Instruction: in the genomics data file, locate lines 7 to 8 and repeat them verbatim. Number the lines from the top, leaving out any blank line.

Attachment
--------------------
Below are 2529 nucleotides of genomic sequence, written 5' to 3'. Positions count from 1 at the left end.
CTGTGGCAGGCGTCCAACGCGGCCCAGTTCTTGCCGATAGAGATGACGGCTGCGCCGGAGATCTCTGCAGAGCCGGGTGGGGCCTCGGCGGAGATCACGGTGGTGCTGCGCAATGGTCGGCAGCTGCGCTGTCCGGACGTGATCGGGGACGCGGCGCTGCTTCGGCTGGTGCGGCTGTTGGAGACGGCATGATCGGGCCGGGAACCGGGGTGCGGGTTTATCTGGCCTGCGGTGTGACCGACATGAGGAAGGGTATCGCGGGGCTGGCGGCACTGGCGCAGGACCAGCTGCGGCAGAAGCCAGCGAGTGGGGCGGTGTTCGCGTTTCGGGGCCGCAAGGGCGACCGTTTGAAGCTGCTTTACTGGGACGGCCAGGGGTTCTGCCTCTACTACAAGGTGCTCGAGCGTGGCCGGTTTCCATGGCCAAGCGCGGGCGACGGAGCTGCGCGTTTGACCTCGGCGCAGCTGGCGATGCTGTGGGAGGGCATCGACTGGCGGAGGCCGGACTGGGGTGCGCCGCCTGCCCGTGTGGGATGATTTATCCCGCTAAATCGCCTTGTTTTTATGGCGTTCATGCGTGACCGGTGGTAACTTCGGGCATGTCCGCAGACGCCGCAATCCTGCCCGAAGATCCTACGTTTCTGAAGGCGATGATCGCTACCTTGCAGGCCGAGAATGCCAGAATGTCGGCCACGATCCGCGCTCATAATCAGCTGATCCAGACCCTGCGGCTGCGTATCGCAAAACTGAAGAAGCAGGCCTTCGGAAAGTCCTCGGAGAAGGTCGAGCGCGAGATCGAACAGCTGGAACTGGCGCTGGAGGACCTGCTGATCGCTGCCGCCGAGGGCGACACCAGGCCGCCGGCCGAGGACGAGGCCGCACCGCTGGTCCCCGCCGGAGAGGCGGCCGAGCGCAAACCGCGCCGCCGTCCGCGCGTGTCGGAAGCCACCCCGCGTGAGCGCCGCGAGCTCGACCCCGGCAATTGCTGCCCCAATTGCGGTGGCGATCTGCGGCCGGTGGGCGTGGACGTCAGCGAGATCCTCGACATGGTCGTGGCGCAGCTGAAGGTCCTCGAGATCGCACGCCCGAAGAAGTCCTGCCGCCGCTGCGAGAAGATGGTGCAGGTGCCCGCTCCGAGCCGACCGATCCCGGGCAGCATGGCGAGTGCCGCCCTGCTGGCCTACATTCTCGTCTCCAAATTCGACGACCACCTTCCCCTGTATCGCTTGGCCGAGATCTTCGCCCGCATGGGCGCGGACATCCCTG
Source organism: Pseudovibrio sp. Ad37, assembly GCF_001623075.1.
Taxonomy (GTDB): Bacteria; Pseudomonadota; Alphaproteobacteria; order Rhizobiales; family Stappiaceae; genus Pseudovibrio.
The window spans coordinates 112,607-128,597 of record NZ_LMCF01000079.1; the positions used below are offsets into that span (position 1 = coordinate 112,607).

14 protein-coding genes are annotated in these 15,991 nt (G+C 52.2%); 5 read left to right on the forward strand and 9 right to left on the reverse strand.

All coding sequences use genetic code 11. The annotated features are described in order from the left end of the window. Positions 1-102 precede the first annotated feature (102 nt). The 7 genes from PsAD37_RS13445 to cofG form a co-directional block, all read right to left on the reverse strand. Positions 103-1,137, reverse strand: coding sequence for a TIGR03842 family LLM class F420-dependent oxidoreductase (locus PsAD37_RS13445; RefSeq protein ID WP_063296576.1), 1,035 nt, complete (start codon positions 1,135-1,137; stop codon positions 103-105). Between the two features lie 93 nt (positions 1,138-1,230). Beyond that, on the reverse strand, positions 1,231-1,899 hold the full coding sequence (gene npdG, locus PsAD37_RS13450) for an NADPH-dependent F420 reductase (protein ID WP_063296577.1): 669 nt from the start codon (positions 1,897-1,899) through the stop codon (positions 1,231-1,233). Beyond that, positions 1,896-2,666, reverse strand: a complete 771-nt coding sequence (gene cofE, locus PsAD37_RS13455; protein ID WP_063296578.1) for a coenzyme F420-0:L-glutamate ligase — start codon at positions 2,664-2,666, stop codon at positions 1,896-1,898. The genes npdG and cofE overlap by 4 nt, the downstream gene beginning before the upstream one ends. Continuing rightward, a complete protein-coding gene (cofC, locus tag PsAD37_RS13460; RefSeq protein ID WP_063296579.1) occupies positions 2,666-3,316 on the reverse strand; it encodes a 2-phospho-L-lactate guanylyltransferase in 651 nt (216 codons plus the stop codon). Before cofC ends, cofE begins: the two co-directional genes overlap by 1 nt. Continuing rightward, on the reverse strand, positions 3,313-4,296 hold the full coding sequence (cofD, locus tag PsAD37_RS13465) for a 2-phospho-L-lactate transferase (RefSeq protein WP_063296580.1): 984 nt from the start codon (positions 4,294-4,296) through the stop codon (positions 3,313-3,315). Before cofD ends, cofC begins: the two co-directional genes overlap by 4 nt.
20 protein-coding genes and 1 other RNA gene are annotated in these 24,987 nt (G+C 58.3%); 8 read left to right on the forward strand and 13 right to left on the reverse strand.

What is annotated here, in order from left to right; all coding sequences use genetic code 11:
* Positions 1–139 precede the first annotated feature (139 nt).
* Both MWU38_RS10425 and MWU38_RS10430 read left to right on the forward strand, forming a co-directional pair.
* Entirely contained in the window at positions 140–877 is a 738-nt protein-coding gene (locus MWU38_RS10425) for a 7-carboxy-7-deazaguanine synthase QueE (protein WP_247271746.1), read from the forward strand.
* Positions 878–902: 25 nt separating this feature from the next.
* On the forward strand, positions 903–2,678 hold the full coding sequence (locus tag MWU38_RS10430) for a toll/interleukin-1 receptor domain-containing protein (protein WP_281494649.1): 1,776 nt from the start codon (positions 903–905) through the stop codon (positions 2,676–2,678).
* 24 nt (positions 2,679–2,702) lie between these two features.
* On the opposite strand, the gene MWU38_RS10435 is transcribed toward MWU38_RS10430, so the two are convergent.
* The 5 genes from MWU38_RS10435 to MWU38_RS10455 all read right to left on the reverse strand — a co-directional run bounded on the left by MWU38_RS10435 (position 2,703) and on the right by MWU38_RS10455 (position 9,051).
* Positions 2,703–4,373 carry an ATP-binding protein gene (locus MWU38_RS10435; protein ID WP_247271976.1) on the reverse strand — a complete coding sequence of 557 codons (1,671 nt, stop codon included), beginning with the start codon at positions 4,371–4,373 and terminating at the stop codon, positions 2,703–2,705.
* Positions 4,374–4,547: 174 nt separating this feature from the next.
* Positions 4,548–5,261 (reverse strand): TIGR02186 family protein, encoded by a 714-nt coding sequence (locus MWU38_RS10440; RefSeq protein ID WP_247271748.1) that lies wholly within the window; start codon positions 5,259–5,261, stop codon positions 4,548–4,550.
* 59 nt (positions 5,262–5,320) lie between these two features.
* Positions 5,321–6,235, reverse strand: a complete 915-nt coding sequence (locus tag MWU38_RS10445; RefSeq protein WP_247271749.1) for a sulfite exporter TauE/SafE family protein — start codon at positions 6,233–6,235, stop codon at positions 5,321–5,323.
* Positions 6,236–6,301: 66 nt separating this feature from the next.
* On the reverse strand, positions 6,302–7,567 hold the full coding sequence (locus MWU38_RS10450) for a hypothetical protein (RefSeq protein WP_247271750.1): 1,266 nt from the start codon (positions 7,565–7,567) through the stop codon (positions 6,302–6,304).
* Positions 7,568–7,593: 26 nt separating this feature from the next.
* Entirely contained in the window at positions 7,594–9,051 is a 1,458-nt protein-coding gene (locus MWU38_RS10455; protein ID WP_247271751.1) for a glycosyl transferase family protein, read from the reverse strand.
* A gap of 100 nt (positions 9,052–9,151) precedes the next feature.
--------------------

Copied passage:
All coding sequences use genetic code 11. The annotated features are described in order from the left end of the window. Positions 1-102 precede the first annotated feature (102 nt). The 7 genes from PsAD37_RS13445 to cofG form a co-directional block, all read right to left on the reverse strand. Positions 103-1,137, reverse strand: coding sequence for a TIGR03842 family LLM class F420-dependent oxidoreductase (locus PsAD37_RS13445; RefSeq protein ID WP_063296576.1), 1,035 nt, complete (start codon positions 1,135-1,137; stop codon positions 103-105). Between the two features lie 93 nt (positions 1,138-1,230). Beyond that, on the reverse strand, positions 1,231-1,899 hold the full coding sequence (gene npdG, locus PsAD37_RS13450) for an NADPH-dependent F420 reductase (protein ID WP_063296577.1): 669 nt from the start codon (positions 1,897-1,899) through the stop codon (positions 1,231-1,233). Beyond that, positions 1,896-2,666, reverse strand: a complete 771-nt coding sequence (gene cofE, locus PsAD37_RS13455; protein ID WP_063296578.1) for a coenzyme F420-0:L-glutamate ligase — start codon at positions 2,664-2,666, stop codon at positions 1,896-1,898. The genes npdG and cofE overlap by 4 nt, the downstream gene beginning before the upstream one ends. Continuing rightward, a complete protein-coding gene (cofC, locus tag PsAD37_RS13460; RefSeq protein ID WP_063296579.1) occupies positions 2,666-3,316 on the reverse strand; it encodes a 2-phospho-L-lactate guanylyltransferase in 651 nt (216 codons plus the stop codon). Before cofC ends, cofE begins: the two co-directional genes overlap by 1 nt. Continuing rightward, on the reverse strand, positions 3,313-4,296 hold the full coding sequence (cofD, locus tag PsAD37_RS13465) for a 2-phospho-L-lactate transferase (RefSeq protein WP_063296580.1): 984 nt from the start codon (positions 4,294-4,296) through the stop codon (positions 3,313-3,315). Before cofD ends, cofC begins: the two co-directional genes overlap by 4 nt.
20 protein-coding genes and 1 other RNA gene are annotated in these 24,987 nt (G+C 58.3%); 8 read left to right on the forward strand and 13 right to left on the reverse strand.